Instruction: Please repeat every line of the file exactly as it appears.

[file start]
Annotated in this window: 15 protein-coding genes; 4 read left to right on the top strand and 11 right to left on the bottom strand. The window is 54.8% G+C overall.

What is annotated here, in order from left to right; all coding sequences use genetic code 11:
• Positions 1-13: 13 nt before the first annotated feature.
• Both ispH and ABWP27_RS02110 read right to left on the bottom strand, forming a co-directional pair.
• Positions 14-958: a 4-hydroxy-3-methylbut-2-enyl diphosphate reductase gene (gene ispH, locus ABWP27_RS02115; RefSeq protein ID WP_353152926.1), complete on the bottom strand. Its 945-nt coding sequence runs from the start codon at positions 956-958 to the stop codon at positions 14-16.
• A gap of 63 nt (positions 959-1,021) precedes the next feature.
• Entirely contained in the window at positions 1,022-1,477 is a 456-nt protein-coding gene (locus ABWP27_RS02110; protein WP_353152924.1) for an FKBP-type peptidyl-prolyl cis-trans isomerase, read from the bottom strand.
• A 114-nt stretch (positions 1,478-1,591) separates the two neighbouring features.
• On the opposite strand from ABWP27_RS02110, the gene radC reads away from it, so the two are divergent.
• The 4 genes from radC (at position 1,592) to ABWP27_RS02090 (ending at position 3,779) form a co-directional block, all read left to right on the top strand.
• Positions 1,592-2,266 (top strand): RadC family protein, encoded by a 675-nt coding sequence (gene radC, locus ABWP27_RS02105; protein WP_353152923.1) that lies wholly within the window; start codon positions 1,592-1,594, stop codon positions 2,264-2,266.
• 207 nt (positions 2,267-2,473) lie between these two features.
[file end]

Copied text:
Annotated in this window: 15 protein-coding genes; 4 read left to right on the top strand and 11 right to left on the bottom strand. The window is 54.8% G+C overall.

What is annotated here, in order from left to right; all coding sequences use genetic code 11:
• Positions 1-13: 13 nt before the first annotated feature.
• Both ispH and ABWP27_RS02110 read right to left on the bottom strand, forming a co-directional pair.
• Positions 14-958: a 4-hydroxy-3-methylbut-2-enyl diphosphate reductase gene (gene ispH, locus ABWP27_RS02115; RefSeq protein ID WP_353152926.1), complete on the bottom strand. Its 945-nt coding sequence runs from the start codon at positions 956-958 to the stop codon at positions 14-16.
• A gap of 63 nt (positions 959-1,021) precedes the next feature.
• Entirely contained in the window at positions 1,022-1,477 is a 456-nt protein-coding gene (locus ABWP27_RS02110; protein WP_353152924.1) for an FKBP-type peptidyl-prolyl cis-trans isomerase, read from the bottom strand.
• A 114-nt stretch (positions 1,478-1,591) separates the two neighbouring features.
• On the opposite strand from ABWP27_RS02110, the gene radC reads away from it, so the two are divergent.
• The 4 genes from radC (at position 1,592) to ABWP27_RS02090 (ending at position 3,779) form a co-directional block, all read left to right on the top strand.
• Positions 1,592-2,266 (top strand): RadC family protein, encoded by a 675-nt coding sequence (gene radC, locus ABWP27_RS02105; protein WP_353152923.1) that lies wholly within the window; start codon positions 1,592-1,594, stop codon positions 2,264-2,266.
• 207 nt (positions 2,267-2,473) lie between these two features.